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Smart Hospital and Unified Data — Illustration by TEAMS

Smart Hospital and Unified Data

TEAMS trend research: Medical 2025 — Part III

Read the first part here, and the second part here

Get smart!

- Smart hospitals are based on fluid communication, sharing goods and services and the combination of new information communication technologies, robotics and intelligent transport.-

Technology has influenced many aspects of our life. Today’s healthcare system is also affected by these technological improvements which help the patient to experience both, inside their facilities, and out through a keen focus on connectivity, communication, and access to information.

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“Data collection” — Illustration by TEAMS

Life expectancy on the planet is increasing. According to a report from the United Nations Population Information Network, the increase will raise more through 2050. This will affect the hospital of the future. With technological advances, the hospital sector aims to manage clinical, financial and operational information to increase the efficiency. For that reason, the concept of Smart Hospital is getting enormous commercial interest. According to the forecast, in the time between 2018–2023, the global Smart Hospital Market will proliferate. Over 25% of CAGR, and is expected to reach 62 USD billion by the end of the forecast period.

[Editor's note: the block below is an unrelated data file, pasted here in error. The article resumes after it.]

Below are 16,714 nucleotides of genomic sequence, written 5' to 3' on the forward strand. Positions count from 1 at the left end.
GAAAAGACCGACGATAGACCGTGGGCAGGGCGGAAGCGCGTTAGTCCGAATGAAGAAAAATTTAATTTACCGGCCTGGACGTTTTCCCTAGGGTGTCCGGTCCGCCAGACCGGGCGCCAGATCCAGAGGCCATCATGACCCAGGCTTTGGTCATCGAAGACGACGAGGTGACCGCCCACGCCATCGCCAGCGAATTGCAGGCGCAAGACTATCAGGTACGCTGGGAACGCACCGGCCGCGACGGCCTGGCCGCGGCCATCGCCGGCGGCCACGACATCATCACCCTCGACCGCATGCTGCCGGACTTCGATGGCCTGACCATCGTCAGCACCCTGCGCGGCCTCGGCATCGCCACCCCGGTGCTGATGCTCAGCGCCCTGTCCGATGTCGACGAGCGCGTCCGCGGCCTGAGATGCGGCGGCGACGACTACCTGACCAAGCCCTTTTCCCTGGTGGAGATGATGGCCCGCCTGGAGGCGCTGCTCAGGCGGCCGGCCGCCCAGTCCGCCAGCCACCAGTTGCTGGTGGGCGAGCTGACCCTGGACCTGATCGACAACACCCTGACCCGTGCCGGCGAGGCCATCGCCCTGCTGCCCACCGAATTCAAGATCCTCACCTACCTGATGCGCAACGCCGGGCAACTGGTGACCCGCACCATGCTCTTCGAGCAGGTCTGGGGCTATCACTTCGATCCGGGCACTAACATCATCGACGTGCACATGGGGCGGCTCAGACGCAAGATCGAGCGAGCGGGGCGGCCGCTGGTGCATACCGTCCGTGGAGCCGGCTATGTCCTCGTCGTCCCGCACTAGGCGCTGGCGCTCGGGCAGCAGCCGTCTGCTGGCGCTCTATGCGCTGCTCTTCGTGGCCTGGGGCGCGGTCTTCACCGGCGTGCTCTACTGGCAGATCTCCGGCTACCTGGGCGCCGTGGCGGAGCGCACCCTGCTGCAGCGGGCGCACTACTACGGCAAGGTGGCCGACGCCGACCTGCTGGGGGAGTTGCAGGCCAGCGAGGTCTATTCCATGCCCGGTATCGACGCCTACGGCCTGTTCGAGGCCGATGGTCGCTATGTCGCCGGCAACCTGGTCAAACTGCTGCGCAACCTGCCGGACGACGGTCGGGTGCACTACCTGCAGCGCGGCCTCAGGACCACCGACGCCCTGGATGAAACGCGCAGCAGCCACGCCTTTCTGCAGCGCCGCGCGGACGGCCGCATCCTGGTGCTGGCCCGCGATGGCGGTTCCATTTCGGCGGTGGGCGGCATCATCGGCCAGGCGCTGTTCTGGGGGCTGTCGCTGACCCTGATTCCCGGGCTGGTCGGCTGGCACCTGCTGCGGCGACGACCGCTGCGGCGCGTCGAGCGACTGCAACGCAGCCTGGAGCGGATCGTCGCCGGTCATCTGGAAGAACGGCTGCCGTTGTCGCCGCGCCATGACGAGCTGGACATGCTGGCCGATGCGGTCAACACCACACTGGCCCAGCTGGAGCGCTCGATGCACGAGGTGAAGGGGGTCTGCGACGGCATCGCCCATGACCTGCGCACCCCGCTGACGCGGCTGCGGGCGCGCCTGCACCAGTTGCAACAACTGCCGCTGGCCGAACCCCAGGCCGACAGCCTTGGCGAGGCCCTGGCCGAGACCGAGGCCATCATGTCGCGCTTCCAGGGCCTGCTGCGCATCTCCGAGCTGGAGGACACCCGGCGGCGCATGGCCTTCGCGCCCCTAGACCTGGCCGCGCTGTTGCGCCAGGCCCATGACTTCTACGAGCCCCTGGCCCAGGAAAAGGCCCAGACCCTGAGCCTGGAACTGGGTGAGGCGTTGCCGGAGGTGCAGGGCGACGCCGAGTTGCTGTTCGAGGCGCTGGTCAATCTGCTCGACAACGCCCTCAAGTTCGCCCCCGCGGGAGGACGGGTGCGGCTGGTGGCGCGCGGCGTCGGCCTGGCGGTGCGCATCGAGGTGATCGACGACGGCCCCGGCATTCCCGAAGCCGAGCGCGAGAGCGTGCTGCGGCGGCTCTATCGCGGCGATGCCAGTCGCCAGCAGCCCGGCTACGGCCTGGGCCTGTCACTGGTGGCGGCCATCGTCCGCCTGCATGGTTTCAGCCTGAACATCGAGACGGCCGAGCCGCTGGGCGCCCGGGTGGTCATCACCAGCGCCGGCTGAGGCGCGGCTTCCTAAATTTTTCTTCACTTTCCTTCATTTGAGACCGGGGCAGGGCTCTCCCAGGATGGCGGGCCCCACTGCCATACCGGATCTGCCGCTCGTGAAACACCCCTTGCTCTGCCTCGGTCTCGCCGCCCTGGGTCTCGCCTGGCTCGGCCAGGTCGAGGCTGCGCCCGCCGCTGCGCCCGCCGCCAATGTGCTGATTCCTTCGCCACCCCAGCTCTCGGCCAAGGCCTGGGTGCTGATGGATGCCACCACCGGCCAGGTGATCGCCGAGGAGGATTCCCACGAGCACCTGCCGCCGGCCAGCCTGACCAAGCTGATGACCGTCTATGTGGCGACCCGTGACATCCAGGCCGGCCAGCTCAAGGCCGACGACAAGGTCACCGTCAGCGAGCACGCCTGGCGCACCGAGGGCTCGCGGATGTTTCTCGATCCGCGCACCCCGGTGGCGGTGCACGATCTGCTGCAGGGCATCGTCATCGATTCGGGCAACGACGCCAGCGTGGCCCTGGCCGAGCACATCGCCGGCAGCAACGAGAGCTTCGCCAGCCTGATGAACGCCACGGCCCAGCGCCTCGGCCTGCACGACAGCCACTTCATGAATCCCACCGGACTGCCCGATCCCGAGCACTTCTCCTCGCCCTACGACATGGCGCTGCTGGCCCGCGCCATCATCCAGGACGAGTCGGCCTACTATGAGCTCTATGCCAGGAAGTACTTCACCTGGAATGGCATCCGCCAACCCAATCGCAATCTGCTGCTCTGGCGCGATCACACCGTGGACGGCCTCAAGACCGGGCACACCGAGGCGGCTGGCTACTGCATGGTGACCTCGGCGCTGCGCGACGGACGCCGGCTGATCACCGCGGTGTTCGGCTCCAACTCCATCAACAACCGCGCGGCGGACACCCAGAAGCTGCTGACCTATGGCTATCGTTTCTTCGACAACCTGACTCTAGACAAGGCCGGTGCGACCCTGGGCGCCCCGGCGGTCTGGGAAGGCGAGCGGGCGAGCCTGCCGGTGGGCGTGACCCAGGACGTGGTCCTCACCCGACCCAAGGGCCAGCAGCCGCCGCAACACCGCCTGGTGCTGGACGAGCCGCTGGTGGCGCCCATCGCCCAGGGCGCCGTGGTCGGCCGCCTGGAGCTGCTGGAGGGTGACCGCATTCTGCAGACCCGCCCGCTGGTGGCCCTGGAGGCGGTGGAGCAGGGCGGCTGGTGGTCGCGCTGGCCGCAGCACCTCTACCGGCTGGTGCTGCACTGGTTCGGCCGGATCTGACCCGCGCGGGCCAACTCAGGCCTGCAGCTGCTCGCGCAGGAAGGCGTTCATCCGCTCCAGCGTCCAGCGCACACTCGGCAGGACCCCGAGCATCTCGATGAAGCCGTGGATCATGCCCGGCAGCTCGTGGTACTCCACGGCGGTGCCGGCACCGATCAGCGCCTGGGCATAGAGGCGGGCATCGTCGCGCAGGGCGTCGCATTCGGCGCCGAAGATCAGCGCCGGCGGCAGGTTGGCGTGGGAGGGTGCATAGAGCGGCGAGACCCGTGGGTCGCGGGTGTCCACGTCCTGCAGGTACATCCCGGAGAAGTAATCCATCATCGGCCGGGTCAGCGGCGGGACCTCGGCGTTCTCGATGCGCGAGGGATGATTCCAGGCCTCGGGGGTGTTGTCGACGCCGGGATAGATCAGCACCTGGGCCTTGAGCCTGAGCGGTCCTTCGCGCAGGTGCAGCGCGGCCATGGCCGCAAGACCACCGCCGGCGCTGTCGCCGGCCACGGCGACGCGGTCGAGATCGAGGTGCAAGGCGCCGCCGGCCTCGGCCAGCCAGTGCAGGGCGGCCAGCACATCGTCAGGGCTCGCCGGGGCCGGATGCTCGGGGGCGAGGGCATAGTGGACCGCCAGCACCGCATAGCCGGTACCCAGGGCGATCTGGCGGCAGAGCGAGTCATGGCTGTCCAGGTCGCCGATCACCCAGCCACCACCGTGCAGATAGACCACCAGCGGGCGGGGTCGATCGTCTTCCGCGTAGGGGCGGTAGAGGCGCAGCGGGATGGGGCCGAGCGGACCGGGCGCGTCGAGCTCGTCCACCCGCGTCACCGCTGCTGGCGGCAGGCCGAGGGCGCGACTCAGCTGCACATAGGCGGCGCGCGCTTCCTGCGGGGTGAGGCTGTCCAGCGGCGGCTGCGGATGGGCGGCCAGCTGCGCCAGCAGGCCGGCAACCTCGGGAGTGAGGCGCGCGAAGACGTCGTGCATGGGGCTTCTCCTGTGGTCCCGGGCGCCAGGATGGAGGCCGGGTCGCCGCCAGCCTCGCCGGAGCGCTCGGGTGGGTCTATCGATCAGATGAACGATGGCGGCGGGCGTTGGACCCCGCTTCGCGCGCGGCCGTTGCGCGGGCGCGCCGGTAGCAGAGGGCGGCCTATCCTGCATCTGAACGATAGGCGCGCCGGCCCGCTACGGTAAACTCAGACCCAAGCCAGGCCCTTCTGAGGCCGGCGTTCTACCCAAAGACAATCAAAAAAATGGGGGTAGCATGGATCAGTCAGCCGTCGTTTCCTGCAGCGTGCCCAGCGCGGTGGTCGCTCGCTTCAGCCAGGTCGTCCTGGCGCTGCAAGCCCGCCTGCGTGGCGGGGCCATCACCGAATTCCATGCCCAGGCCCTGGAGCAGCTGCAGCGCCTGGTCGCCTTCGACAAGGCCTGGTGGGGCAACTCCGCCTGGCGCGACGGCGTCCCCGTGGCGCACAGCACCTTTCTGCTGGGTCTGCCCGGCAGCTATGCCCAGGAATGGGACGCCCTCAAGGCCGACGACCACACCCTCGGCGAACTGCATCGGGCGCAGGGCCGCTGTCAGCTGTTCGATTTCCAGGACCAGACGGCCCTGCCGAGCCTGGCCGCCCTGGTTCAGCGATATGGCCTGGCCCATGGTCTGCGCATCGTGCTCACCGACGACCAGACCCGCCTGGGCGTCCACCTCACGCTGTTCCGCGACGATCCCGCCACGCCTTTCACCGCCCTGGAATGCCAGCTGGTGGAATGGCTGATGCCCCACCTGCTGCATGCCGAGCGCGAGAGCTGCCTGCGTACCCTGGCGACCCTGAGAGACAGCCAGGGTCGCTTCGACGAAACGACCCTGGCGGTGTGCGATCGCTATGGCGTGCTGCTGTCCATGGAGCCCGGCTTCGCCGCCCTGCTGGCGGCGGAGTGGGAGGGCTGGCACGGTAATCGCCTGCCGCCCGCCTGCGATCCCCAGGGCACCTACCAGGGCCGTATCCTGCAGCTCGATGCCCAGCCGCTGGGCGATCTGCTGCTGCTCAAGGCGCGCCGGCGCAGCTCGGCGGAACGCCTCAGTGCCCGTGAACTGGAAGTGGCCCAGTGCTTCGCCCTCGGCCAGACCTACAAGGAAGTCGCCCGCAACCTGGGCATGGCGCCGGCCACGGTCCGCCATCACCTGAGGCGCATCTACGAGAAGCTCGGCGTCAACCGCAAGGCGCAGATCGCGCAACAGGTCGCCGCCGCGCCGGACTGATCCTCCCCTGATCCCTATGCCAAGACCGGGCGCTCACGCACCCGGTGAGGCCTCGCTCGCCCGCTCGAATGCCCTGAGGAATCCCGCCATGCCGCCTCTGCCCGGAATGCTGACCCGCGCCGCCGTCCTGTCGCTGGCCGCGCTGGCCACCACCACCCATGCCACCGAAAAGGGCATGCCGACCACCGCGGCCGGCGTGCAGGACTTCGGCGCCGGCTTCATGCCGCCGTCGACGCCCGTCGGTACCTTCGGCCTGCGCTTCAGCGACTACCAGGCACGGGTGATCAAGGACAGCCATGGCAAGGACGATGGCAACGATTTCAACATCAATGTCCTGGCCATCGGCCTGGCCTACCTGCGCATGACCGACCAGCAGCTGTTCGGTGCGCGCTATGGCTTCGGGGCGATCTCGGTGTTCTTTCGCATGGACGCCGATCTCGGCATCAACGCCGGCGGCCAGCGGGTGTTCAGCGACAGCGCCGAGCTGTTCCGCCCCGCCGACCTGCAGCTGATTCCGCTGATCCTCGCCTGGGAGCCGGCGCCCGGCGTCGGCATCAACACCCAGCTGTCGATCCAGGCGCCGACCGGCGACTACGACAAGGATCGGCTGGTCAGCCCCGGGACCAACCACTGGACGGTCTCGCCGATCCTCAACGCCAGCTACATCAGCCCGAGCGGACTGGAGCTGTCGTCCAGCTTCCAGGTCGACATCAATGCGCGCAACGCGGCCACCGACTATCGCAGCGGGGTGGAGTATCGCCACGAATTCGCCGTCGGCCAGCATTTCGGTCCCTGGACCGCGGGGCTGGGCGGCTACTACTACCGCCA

With this market pressure, new approaches are evolving to provide people with better care. For instance, patient monitoring systems, computer-assisted surgical systems, 3D mapping, cross-sector telemedicine, robotics, artificial intelligence.

- The notion of Smart Hospital is to create a single IT environment and balance clinical outcome, supply chain efficiency and strong patient/provider experience via technology.-

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“Unified Data” — Illustration by TEAMS

Unified data is one of the key tools to create a smart hospital environment. This tool enables the capture, storage, management and analysis of information. Health data is growing drastically, the reason why the potential for unified data is leading to better outcomes.

The advantages of unified data create an opportunity for detecting diseases early. It allows managing specific individual and population health, as well as detecting healthcare fraud more quickly and effectively. According to McKinsey, big data analytics can help to save more than $300 billion per year in U.S. healthcare.

No more paperwork